(senecio madagascariensis)

What is fireweed?

This seemingly pretty plant is a serious weed that is poisonous and can be fatal to livestock. This weed invades overgrazed or drought ridden pastures and is often found along roadsides.

Why the threat?

When ingested, fireweed is toxic to cattle, horses, and other livestock, resulting in damage to the liver and neurological system eventually leading to death. Symptoms may occur after weeks or months of grazing, with irreversible damage.

How do you recognize fireweed?

The most recognizable feature of this weed is its bright yellow, daisy-like flowers. Each flower, 3/8" to 1" in diameter, has 13 petals. As the flowers mature, they turn into white thistle-balls.

What can you do?

Sightings of this weed on any island except the Big Island should be reported to the nearest office of the Hawaii Department of Agriculture or the Cooperative Extension Service, Tropical Agriculture and Human Resources, University of Hawaii.

Fireweed is not known to occur on the islands of Oahu, Molokai, Lanai, Niihau, and Kahoolawe.

Where are known infestations?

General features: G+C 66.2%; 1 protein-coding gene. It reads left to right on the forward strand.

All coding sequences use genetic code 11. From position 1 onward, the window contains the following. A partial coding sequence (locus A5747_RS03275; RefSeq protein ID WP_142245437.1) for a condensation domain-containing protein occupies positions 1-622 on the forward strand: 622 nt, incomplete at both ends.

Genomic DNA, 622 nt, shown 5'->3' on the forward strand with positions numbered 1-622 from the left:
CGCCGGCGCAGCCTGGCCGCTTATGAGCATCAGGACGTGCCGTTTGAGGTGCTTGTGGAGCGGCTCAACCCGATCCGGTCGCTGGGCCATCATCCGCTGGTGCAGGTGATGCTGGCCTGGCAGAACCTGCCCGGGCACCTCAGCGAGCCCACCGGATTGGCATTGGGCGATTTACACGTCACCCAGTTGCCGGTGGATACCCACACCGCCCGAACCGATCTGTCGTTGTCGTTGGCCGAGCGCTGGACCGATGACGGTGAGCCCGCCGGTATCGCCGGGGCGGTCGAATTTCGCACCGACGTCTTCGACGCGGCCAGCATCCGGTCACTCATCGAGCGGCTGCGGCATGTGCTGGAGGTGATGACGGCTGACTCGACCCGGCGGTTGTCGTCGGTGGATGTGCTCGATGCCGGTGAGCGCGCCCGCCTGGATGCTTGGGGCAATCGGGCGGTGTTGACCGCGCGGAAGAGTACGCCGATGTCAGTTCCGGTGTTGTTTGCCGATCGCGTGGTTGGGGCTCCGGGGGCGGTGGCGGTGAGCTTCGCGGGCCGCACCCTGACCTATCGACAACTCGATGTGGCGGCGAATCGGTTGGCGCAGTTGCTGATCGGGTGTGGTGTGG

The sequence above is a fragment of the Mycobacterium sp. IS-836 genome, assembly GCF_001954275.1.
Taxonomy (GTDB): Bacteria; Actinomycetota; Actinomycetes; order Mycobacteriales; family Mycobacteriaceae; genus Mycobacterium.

Native to Africa, fireweed was first discovered in the early 1980s on the island of Hawaii. Today, fireweed can be found from Kohala to Waimea, and in Kau.

In 1990, the weed was found along the roadway near Halfway Bridge, between Lihue and Koloa on the island of Kauai. This infestation probably started with some roadside plantings of grass seeds from Australia that contained some unwanted fireweed seeds. The Hawaii Department of Agriculture is working to eradicate fireweed from the Garden Isle.

On Maui, fireweed was sighted along the Pukalani bypass in 1997. The infestation is believed to have started with plantings of contaminated grass seeds used to beautify new roadways. Now, fireweed can be found from Kapakalua-Haiku to Pukalani.

This publication is produced by the Plant Pest Control Branch, Division of Plant Industry, Hawaii Department of Agriculture

P.O. Box 22159 Honolulu, HI 96823-2159